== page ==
Organizers NBAA and EBAA declared EBACE 2013, which concluded today in Geneva, a success, with12,353 attendees walking through the doors of the three-day business aviation show. There were 460 exhibitors showing their wares and services, which is the third-highest exhibitor count ever. Additionally, 52 aircraft appeared on the largest static display in EBACE history by square footage.
European Business Aviation Association
“People do not understand what we do,” stated Marc Bailey from the British Business and General Aviation Association, speaking at yesterday’s Business Aviation Around the World conference, which brought together speakers from associations in numerous regions and nations. It was a message that was reiterated by other speakers: “The biggest challenge we face is the public acceptance of business aviation,” remarked NBAA COO Steve Brown. “It is not seen as a business tool, it’s seen as being excessive or unjustified.”
European business aviation flights declined almost 4 percent in the first four months of 2013 over the same period the prior year, according to data released at EBACE by Avinode, the online air charter market maker based in Gothenburg, Sweden. The figures provided a sobering introduction to Avinode’s Business Intelligence presentation and panel discussion, which brought charter operators and brokers to the dais for a frank discussion of air charter in Europe.
The European Business Aviation Association has recognized four European companies for their safety achievements, presenting awards here at EBACE 2013. Both Robert Bosch Corporate Aviation and Tyrol Air Ambulance were honored with EBAA’s Platinum Safety of Flight award for completing more than 50 years or 100,000 hours of safe flying, while a gold award for 40 years or 80,000 hours without an accident was bestowed on VistaJet. FAI rent-a-jet received a bronze award for achieving 20 years or 40,000 hours of safe operation.
Few punches were pulled as speakers took on the challenges facing business aviation in Europe at the opening session of EBACE 2013 yesterday morning, with government policies, outdated infrastructure and the slack economy the primary targets.
Solid recurrent training is at the core of any safety management system and the Middle East Business Aviation Association (MEBAA, Booth 827) and its members know this. The organization has chosen EBACE 2013 as the venue to announce a new member benefit: MEBAA Total Training Service, a package designed specifically for MEBAA by Emirates-CAE (Booth 372).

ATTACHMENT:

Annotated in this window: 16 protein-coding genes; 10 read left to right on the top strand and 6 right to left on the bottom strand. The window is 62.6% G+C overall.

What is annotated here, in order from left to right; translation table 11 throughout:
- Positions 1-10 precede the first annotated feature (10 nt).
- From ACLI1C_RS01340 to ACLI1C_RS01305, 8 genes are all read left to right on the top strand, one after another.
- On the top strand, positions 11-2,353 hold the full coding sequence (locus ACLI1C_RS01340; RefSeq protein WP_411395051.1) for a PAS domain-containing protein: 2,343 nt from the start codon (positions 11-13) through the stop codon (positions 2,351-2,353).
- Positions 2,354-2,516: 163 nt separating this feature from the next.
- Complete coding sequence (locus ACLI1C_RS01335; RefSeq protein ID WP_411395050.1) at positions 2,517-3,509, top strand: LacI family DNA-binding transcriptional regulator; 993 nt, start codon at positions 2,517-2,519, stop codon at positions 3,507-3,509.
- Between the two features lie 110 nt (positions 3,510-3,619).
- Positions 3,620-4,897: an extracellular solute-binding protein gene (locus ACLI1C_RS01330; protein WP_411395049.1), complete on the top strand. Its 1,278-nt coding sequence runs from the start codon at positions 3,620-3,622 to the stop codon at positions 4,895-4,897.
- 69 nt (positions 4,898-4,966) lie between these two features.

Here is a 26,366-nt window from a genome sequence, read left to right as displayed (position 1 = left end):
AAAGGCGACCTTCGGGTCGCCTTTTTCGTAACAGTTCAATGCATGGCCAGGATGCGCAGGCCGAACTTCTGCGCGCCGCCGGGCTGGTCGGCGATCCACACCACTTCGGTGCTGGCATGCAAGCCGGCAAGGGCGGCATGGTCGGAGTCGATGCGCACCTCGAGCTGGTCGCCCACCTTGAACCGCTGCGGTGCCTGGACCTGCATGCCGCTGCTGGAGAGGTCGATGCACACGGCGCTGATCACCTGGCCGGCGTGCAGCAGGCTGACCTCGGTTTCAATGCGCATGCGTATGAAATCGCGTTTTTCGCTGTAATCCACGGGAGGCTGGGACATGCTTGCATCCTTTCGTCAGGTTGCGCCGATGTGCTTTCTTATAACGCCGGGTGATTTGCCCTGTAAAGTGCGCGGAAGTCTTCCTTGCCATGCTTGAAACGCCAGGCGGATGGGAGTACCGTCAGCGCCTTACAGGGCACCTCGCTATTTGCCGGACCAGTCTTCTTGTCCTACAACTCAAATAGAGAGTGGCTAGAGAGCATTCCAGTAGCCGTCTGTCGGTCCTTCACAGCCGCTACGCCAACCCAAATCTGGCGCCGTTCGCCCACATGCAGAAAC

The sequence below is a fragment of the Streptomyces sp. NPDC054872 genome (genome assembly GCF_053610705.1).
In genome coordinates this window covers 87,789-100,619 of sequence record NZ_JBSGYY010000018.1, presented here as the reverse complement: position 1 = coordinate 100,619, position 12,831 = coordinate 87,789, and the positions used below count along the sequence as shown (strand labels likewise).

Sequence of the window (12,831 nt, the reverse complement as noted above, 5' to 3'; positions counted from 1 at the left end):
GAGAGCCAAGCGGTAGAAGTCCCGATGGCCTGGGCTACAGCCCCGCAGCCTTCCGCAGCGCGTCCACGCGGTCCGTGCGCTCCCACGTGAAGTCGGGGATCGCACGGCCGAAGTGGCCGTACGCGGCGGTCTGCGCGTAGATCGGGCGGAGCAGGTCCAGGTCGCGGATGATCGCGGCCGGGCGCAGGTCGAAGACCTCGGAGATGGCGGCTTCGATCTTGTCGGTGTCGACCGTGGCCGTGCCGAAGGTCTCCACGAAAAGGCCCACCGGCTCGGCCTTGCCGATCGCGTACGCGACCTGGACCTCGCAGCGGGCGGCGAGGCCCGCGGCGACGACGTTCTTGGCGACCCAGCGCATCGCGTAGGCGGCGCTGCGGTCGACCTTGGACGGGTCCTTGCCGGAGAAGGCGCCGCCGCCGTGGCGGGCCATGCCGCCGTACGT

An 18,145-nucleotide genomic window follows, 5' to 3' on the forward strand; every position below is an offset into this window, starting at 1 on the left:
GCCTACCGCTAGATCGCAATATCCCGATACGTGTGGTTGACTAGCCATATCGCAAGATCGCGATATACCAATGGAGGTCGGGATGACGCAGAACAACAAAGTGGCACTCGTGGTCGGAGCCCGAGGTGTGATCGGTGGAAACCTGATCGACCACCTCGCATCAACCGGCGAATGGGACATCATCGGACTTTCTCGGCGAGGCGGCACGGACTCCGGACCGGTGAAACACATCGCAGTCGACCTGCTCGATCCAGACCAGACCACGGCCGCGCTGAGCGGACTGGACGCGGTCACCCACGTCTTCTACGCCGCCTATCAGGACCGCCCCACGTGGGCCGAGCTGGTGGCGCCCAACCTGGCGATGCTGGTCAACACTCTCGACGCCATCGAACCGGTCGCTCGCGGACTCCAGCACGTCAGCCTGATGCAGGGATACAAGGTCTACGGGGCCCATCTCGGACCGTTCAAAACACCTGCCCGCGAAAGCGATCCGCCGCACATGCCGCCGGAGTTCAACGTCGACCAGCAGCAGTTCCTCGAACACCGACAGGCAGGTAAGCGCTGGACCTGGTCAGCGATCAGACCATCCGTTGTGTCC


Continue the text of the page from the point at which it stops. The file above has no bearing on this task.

Few punches were pulled as speakers took on the challenges facing business aviation in Europe at today’s EBACE opening session, with government policies and outdated infrastructure the primary targets.
EBAA CEO Fabio Gamba criticized the European airspace system. “We have reached the limits of the air transport system, conceived 70 years ago, when they couldn’t see the diversity and volume of traffic,” he said. “We’re seeing cracks in the system.”
Charles Alcock spoke with Ed Bolen (NBAA) and Fabio Gamba (EBAA) about the current state of the industry.
The European Corporate Flight Attendant’s Committee chair Paul Milverton of Gama Aviation, Stafford, Connecticut, and vice chair David Hulme managed and moderated this year’s NBAA Cabin-Crew Symposium held here in Geneva on Monday. The symposium, sponsored by the NBAA Flight Attendants Committee, the International Subcommittee and EBAA staff, featured a program on issues relevant to business aviation cabin-crew operations and addressed topics ranging from safety and security to service and training.
Tough business conditions in Europe have gone on much longer than anyone here at this year’s EBACE would have liked, show organizers said today at a media briefing, but the continent’s business aviation community is putting those concerns to one side this week as it seeks to convince policy makers of the value the sector delivers. The value of the show itself is in no doubt, with the amount of exhibit space occupied this year at Geneva’a Palexpo center matching last year’s record numbers and the static display having to be increased in size to accommodate no fewer than 52 aircraft.